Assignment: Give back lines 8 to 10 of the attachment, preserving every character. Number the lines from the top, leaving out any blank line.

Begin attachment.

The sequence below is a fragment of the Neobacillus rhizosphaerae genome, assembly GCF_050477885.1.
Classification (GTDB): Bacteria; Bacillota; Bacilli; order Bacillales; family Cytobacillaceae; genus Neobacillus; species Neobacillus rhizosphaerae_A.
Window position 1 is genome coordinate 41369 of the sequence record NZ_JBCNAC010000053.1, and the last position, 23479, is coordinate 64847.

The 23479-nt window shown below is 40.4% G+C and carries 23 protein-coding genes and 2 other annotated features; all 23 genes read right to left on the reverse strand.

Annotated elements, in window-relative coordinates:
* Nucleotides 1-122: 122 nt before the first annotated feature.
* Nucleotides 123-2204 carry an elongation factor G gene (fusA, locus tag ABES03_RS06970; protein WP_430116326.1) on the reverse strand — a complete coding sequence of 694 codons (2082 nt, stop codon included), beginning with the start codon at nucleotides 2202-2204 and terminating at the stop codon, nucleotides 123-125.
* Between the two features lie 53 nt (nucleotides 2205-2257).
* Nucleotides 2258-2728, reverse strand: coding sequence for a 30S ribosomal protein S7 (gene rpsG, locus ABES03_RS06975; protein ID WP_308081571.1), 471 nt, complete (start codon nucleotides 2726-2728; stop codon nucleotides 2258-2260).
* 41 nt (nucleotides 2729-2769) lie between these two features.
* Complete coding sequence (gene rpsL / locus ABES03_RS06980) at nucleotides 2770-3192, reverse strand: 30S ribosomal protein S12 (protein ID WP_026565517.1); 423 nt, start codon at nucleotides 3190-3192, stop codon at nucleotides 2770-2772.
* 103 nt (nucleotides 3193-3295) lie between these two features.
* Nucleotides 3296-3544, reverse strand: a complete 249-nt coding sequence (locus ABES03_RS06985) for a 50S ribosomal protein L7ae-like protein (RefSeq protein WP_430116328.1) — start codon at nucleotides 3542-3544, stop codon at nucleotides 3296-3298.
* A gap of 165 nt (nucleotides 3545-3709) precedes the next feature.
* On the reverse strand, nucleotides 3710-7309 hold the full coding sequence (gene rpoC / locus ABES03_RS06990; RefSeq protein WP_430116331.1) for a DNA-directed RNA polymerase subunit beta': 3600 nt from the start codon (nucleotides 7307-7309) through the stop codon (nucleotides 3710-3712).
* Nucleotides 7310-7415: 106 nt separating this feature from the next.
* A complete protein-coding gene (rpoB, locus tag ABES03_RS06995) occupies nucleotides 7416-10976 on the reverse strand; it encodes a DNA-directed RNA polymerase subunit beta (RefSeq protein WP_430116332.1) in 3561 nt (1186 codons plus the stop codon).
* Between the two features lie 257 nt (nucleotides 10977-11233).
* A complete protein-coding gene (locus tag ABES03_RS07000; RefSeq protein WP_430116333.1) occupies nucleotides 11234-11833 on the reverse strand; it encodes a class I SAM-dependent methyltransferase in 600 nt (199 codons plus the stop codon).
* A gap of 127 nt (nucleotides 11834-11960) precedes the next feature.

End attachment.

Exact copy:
* Between the two features lie 53 nt (nucleotides 2205-2257).
* Nucleotides 2258-2728, reverse strand: coding sequence for a 30S ribosomal protein S7 (gene rpsG, locus ABES03_RS06975; protein ID WP_308081571.1), 471 nt, complete (start codon nucleotides 2726-2728; stop codon nucleotides 2258-2260).
* 41 nt (nucleotides 2729-2769) lie between these two features.